KATHMANDU, Nepal–She endlessly made numerous attempts to persuade her selfish hubby that she was not interested in having sleep with him. But he would not be convinced and used to force her having sex unmindful of her mood.
Rita Tamang (name changed) says that her husband would not care about her feelings, mood and sentiment and regards her as though she were a slave or commodity to be made just for exploit.
“My hubby claims it is the right of the husband to ask sex at any time he wishes from his wife “, the 22-year-old was quoted by a Nepali broadsheet daily. Tamang says her life has been a “living hell.”
“I want to be born as man in my next life,” she says.
She is one of the victims of marital rape, for which many Nepali women have even cost their life. Rita can’t raise her voice in the society or file case against husband thinking that it would be shameful act for her. “How do I discuss bedroom matters with others?” she asks. Due to this stigma, she is forced to tolerate this injustice.
“What could I do to defy him, except surrender to him?” she complains with tear rolling from her cheeks. She
Another women hailing from Nepal’s lowland terai in the southern region has the same doom fate similar to Rita.
Nadia Hassan (ghost name) was blessed with both gifts that every woman wants to have — beauty and talent. Born and brought up in a middle class in Muslim community, her parents decided to lend her hand to a guy who seemed gentle and civilized by appearance. But her trouble days started right after the day of her marriage ceremony while her husband exerted physical and sexual violence upon her.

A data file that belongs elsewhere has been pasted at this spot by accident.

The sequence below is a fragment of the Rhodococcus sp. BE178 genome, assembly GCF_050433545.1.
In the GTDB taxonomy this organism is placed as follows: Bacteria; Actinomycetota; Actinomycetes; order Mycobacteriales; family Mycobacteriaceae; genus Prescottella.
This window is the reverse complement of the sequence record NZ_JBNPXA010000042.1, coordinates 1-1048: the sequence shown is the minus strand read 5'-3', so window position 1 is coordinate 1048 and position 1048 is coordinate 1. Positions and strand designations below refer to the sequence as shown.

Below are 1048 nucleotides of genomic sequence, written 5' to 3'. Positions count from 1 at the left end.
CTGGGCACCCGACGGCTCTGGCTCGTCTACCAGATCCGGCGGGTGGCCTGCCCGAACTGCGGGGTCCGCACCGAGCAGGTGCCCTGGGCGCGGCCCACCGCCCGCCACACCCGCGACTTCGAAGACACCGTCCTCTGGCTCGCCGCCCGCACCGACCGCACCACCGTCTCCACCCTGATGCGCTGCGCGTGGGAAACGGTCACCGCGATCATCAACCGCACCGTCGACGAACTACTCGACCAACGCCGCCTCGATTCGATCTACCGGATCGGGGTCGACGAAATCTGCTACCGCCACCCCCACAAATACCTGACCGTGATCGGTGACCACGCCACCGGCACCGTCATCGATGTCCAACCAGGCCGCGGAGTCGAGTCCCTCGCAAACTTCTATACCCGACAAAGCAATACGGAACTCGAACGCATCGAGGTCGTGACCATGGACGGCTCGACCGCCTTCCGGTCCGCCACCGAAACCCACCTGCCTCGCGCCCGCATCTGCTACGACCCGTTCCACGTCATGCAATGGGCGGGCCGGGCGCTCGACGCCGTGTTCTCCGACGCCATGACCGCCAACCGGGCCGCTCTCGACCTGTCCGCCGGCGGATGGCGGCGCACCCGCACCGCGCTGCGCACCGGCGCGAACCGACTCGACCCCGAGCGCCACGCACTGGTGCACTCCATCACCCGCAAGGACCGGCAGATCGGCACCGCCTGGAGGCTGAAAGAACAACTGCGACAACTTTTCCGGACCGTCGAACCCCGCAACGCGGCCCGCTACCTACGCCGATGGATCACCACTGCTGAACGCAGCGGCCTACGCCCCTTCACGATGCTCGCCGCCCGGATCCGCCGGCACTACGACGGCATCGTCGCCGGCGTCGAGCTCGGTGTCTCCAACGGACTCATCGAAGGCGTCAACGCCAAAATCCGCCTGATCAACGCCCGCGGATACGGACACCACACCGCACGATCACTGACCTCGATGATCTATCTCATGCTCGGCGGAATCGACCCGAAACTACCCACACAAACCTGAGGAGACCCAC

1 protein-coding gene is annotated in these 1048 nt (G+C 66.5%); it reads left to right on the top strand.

She tolerated the barbaric behavior of her hubby during normal period, but, she was compelled to flee the house to avoid him. “I tolerated all this during normal period. But how long should I suffer his barbaric act? With whom should I go and share these things?” she was quoted by the daily further.
Minor quarrel used to erupt on regular basis and the couple was not in good terms. Fed up with all, eventually she decided to quit her husband’s house. “I vacated the house a years ago and am staying at my parents’ house in peaceful manner”, she shared her experiences.
These are the two representative women who have faced rape after marriage. While it is accustomed for people to take to street to protest against a rape against child or girl, not a single married woman dares to raise her voice against marital rape even though many of them are suffering from such violence.
Marital rape has become a burning problem in the Himalayan nation, which campaigners against it pronounce as an upshot of the deep rooted male-dominated culture.
Though Supreme Court (SC) of Nepal has declared that marital sex without a wife’s consent should be considered rape – and punishable by law, such practices are rampant across the country
A study carried out by the Centre for Research on Environment, Health and Population Activities (CREPHA) showed that 43 per cent Muslim women are victims of marital sexual violence followed by women of the Tharu community at 40 per cent, Tamang community 22 percent and Brahmin and Chhetri community at 20 per cent.